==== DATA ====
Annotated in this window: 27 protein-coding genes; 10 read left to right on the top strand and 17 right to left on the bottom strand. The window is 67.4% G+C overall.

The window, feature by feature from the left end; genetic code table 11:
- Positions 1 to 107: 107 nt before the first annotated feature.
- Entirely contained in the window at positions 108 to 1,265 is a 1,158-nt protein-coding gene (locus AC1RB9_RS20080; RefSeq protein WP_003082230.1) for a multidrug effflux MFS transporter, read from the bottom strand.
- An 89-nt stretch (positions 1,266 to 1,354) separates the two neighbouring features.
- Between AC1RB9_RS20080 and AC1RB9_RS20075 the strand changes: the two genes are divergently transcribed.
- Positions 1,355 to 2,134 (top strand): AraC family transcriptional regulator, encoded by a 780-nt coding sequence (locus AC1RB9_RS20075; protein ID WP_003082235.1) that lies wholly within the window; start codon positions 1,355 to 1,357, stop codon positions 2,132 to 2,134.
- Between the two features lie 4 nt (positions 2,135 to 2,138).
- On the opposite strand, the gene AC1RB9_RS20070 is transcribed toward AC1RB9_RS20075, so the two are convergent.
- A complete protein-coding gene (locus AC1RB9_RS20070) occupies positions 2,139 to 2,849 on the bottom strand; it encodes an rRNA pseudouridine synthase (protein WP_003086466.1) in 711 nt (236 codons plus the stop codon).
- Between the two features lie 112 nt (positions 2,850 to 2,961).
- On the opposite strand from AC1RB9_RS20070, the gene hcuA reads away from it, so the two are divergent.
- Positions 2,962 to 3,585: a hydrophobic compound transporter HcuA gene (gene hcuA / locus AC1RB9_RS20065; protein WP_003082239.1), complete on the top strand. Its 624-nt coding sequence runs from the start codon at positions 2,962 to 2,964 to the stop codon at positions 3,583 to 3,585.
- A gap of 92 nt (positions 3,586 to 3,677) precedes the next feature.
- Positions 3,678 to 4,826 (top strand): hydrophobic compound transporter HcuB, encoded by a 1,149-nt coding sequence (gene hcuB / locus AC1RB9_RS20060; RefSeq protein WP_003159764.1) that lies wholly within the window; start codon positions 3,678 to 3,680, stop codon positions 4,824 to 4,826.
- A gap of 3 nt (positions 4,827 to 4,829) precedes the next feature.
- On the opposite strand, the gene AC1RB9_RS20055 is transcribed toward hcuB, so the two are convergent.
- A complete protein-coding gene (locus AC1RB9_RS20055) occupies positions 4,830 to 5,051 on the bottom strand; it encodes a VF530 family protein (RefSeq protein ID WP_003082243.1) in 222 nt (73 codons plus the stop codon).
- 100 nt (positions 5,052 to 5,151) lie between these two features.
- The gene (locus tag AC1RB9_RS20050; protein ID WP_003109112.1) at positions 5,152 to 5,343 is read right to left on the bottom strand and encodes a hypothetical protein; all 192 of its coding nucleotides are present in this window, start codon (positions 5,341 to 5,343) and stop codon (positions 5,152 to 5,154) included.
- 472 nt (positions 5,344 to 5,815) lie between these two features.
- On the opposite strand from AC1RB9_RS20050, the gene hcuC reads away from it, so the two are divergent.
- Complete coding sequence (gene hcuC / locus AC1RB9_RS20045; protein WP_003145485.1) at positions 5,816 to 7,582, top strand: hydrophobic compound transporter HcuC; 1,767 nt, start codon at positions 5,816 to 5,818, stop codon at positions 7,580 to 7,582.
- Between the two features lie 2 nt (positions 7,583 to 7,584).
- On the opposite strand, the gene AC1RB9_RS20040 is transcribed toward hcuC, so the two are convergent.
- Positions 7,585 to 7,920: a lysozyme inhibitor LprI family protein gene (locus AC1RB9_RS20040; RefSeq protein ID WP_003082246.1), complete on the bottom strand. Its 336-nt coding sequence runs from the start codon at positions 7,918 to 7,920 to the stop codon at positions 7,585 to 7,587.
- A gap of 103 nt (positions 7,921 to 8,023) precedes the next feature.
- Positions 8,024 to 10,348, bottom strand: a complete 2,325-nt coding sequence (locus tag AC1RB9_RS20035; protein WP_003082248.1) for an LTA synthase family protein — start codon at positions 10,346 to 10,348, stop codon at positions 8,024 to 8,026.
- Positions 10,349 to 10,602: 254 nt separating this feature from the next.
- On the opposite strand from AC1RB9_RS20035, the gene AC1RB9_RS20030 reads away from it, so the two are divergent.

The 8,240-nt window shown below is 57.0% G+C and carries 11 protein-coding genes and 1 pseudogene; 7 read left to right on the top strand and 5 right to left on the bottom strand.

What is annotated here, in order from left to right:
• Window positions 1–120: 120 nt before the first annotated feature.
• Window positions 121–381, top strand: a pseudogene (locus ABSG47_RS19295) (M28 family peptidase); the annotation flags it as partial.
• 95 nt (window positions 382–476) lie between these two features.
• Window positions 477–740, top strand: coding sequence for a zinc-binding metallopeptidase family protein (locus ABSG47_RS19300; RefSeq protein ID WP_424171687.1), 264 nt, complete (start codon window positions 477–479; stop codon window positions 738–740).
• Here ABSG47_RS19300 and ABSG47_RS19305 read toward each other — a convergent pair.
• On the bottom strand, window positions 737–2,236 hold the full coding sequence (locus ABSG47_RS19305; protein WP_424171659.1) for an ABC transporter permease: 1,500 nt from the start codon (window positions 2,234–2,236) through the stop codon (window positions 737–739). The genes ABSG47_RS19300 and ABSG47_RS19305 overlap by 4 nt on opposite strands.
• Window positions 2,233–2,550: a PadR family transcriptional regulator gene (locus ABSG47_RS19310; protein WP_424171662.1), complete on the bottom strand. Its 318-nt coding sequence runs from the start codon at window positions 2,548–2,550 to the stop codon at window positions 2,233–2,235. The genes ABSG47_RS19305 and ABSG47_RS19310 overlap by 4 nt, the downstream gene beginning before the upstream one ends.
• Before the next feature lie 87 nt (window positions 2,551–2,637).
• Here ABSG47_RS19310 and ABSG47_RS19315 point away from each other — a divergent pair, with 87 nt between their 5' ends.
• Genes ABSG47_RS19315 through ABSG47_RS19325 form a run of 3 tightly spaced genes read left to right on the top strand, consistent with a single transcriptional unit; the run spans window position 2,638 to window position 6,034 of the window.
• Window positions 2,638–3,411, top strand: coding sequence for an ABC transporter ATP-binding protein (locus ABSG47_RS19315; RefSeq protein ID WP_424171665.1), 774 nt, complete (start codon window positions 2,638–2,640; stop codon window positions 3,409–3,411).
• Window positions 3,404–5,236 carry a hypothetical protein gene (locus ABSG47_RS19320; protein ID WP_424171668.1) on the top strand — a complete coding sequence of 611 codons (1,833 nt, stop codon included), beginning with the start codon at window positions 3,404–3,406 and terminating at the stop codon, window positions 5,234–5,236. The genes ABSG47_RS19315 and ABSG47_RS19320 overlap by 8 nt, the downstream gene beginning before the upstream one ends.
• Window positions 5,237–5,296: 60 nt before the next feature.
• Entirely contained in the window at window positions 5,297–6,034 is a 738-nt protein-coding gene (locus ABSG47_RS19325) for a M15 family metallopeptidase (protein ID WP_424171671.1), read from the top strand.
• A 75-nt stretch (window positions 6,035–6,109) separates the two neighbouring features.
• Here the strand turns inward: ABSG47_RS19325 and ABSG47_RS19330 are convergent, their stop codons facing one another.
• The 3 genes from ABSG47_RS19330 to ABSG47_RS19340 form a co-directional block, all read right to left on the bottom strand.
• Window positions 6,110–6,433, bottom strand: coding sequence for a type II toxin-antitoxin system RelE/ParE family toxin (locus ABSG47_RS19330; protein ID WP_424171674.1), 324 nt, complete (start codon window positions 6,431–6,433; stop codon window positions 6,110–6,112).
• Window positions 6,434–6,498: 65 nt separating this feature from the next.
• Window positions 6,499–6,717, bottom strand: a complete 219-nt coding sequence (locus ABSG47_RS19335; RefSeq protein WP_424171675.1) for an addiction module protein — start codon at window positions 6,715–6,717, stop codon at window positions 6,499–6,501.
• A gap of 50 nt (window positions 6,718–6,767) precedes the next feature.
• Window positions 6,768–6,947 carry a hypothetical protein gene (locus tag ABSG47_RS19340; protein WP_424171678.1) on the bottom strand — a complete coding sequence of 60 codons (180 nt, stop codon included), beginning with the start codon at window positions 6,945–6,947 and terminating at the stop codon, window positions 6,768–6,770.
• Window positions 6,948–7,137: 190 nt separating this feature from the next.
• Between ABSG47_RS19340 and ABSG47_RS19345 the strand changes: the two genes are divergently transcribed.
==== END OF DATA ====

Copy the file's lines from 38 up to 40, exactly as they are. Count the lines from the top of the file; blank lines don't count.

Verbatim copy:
• On the bottom strand, window positions 737–2,236 hold the full coding sequence (locus ABSG47_RS19305; protein WP_424171659.1) for an ABC transporter permease: 1,500 nt from the start codon (window positions 2,234–2,236) through the stop codon (window positions 737–739). The genes ABSG47_RS19300 and ABSG47_RS19305 overlap by 4 nt on opposite strands.
• Window positions 2,233–2,550: a PadR family transcriptional regulator gene (locus ABSG47_RS19310; protein WP_424171662.1), complete on the bottom strand. Its 318-nt coding sequence runs from the start codon at window positions 2,548–2,550 to the stop codon at window positions 2,233–2,235. The genes ABSG47_RS19305 and ABSG47_RS19310 overlap by 4 nt, the downstream gene beginning before the upstream one ends.
• Before the next feature lie 87 nt (window positions 2,551–2,637).